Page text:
Motivation is a desire to achieve a goal, combined with the energy to work towards that goal. Once ones core needs are attained, motivation turns to a higher level of needs (such as a sense of achievement).
One thing that you need to remember is that you cannot motivate others, you can only motivate yourself. For example, if you are motivated to implement the 5 S’s, how would you motivate your employees to change their old ways of work to these new and different methods?
The use of fear, coercion and the threat of punishment could be employed. In other words, “my way or the highway”, but this style of management does not get the best results. The new type of management style is that of a coach. Last football season, I watched the new UCLA coach (Rick Neuheisel) routinely go off on his players when they made mistakes. Did it achieve the desired results? No! On the other hand, Pete Carroll of USC is always the cheerleader even if a player makes a mistake.
Question—Why does USC football continue to attract top-notch players? I think the major reason is Pete Carroll and his style of positive motivation. You can create an environment that will motivate your employees in the same manner as Pete Carroll does. Be a cheerleader. Be positive. Reward and recognize those who achieve their goals. Although the concept of rewarding desired performances is common sense, it is far from common practice in today’s body shops.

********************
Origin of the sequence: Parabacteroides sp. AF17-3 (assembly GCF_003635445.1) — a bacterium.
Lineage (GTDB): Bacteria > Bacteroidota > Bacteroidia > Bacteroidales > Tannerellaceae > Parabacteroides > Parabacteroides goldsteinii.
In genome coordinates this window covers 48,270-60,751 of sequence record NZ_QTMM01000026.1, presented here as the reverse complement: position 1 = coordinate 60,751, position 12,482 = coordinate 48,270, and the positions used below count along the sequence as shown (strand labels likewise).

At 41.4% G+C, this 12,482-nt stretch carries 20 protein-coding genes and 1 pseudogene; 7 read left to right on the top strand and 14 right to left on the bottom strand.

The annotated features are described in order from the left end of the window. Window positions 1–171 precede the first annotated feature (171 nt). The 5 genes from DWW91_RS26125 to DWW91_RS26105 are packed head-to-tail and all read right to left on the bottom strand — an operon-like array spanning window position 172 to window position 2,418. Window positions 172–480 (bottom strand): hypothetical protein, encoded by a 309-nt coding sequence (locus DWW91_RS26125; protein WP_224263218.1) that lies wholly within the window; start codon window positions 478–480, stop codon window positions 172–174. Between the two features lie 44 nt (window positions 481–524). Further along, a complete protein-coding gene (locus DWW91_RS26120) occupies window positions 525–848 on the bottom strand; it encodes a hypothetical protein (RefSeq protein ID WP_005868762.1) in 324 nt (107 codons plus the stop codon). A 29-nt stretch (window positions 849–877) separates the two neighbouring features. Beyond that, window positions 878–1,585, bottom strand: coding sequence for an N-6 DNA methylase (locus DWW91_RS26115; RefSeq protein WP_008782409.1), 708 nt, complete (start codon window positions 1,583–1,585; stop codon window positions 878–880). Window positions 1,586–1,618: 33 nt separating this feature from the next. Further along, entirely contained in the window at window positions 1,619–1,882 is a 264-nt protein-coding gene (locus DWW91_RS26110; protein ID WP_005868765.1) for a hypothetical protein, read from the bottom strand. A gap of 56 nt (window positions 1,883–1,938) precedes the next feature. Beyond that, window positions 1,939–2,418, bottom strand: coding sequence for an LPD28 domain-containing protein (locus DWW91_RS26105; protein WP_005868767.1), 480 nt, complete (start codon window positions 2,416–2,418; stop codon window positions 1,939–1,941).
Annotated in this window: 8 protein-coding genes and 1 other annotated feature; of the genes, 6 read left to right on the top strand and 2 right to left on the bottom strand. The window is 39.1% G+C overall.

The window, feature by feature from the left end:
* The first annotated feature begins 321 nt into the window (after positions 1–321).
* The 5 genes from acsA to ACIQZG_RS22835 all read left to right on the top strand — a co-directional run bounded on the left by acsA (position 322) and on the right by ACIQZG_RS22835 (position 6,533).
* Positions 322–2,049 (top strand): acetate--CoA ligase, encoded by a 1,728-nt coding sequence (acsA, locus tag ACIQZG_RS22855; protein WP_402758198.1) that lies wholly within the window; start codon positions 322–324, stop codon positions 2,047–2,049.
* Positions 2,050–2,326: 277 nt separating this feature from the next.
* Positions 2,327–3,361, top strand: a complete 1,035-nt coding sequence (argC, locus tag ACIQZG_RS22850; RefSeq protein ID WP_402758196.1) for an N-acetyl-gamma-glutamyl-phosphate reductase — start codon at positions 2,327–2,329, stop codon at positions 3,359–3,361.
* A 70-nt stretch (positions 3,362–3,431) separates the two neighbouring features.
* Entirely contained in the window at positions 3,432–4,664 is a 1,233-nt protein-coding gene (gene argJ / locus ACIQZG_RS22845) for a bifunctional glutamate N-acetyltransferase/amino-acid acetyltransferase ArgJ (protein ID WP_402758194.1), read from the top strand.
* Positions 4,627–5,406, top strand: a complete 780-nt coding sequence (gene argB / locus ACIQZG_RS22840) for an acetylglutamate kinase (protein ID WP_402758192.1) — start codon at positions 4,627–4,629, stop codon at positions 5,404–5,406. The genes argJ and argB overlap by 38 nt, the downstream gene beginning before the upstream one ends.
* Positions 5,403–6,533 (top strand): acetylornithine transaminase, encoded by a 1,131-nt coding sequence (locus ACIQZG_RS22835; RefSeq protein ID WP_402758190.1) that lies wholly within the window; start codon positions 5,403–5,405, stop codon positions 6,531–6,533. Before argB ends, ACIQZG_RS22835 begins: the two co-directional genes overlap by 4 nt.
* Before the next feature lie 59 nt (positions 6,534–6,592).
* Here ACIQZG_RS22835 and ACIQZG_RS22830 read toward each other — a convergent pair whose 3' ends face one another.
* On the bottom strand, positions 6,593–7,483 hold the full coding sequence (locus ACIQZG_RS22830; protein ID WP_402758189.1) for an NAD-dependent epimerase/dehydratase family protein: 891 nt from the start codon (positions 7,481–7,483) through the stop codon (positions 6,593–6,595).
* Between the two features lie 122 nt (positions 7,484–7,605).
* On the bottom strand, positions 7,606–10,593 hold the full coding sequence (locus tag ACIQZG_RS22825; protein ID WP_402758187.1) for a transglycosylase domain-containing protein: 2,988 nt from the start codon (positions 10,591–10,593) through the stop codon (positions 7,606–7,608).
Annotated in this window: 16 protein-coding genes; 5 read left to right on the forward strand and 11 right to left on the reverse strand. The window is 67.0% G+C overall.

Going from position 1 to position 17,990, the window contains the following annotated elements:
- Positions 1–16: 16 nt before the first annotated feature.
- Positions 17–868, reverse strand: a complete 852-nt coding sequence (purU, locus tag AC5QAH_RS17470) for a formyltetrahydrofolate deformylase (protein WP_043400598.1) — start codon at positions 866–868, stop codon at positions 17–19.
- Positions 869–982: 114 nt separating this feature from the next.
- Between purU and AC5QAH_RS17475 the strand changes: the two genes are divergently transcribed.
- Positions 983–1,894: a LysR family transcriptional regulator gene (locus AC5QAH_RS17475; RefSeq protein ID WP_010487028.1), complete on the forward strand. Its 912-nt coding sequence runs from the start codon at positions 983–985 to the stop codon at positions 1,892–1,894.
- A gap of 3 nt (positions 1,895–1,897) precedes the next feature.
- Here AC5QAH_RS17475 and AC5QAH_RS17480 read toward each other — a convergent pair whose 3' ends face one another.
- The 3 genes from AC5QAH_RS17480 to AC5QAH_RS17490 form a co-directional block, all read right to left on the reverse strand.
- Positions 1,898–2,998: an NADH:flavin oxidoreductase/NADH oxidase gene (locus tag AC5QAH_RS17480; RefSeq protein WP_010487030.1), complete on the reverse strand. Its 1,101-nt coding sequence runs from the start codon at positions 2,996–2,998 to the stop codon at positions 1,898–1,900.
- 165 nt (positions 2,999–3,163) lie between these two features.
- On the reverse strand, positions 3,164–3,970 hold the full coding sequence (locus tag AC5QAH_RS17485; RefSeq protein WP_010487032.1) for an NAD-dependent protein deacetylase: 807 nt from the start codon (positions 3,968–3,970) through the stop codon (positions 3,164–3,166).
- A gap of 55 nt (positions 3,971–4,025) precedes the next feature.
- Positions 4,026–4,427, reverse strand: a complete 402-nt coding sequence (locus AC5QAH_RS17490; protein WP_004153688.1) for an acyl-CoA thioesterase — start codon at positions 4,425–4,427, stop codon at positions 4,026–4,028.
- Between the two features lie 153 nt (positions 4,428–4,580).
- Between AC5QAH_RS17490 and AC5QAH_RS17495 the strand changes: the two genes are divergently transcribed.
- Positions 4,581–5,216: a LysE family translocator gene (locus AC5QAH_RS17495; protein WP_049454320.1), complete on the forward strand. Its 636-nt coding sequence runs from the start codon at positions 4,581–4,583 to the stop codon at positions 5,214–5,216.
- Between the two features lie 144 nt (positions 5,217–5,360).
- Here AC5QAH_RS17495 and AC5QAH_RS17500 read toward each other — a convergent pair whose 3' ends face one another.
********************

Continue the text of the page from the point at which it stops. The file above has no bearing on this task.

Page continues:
Bob Nelson wrote, “Everyone likes to be recognized and appreciated. How many managers, however, consider appreciating others to be a major function of their job today? It should be. At a time in which employees are being asked to do more than ever before, to make suggestions for continuous improvement, to handle complex problems quickly, and to act independently in the best interests of the company, the resources and support for helping is at an all-time low. Budgets are tight; salaries are frozen. Layoffs are rampant; promotional opportunities are on the decline.” Is this what is happening today? This quote was taken from a book published in 1996.